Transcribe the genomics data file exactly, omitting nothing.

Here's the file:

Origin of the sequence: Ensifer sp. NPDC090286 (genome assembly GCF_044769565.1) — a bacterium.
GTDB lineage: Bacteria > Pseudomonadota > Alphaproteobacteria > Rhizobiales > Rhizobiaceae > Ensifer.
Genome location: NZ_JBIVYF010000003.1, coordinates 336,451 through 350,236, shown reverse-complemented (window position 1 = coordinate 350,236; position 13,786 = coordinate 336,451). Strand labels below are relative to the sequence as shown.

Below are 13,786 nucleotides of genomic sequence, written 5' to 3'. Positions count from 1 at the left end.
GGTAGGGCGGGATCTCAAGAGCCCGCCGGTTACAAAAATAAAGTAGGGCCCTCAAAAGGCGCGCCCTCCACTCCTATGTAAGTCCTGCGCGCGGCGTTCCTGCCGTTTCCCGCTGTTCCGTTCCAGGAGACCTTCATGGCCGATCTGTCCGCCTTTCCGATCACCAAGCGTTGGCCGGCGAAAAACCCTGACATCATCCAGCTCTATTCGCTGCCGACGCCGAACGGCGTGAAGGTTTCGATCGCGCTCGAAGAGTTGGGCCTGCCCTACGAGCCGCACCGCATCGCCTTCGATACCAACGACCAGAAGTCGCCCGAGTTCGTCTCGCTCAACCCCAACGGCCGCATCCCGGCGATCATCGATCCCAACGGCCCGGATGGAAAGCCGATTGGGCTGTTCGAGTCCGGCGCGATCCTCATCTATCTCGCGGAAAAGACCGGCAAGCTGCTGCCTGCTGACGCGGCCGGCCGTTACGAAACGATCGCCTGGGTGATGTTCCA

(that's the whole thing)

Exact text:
Origin of the sequence: Ensifer sp. NPDC090286 (genome assembly GCF_044769565.1) — a bacterium.
GTDB lineage: Bacteria > Pseudomonadota > Alphaproteobacteria > Rhizobiales > Rhizobiaceae > Ensifer.
Genome location: NZ_JBIVYF010000003.1, coordinates 336,451 through 350,236, shown reverse-complemented (window position 1 = coordinate 350,236; position 13,786 = coordinate 336,451). Strand labels below are relative to the sequence as shown.

Below are 13,786 nucleotides of genomic sequence, written 5' to 3'. Positions count from 1 at the left end.
GGTAGGGCGGGATCTCAAGAGCCCGCCGGTTACAAAAATAAAGTAGGGCCCTCAAAAGGCGCGCCCTCCACTCCTATGTAAGTCCTGCGCGCGGCGTTCCTGCCGTTTCCCGCTGTTCCGTTCCAGGAGACCTTCATGGCCGATCTGTCCGCCTTTCCGATCACCAAGCGTTGGCCGGCGAAAAACCCTGACATCATCCAGCTCTATTCGCTGCCGACGCCGAACGGCGTGAAGGTTTCGATCGCGCTCGAAGAGTTGGGCCTGCCCTACGAGCCGCACCGCATCGCCTTCGATACCAACGACCAGAAGTCGCCCGAGTTCGTCTCGCTCAACCCCAACGGCCGCATCCCGGCGATCATCGATCCCAACGGCCCGGATGGAAAGCCGATTGGGCTGTTCGAGTCCGGCGCGATCCTCATCTATCTCGCGGAAAAGACCGGCAAGCTGCTGCCTGCTGACGCGGCCGGCCGTTACGAAACGATCGCCTGGGTGATGTTCCA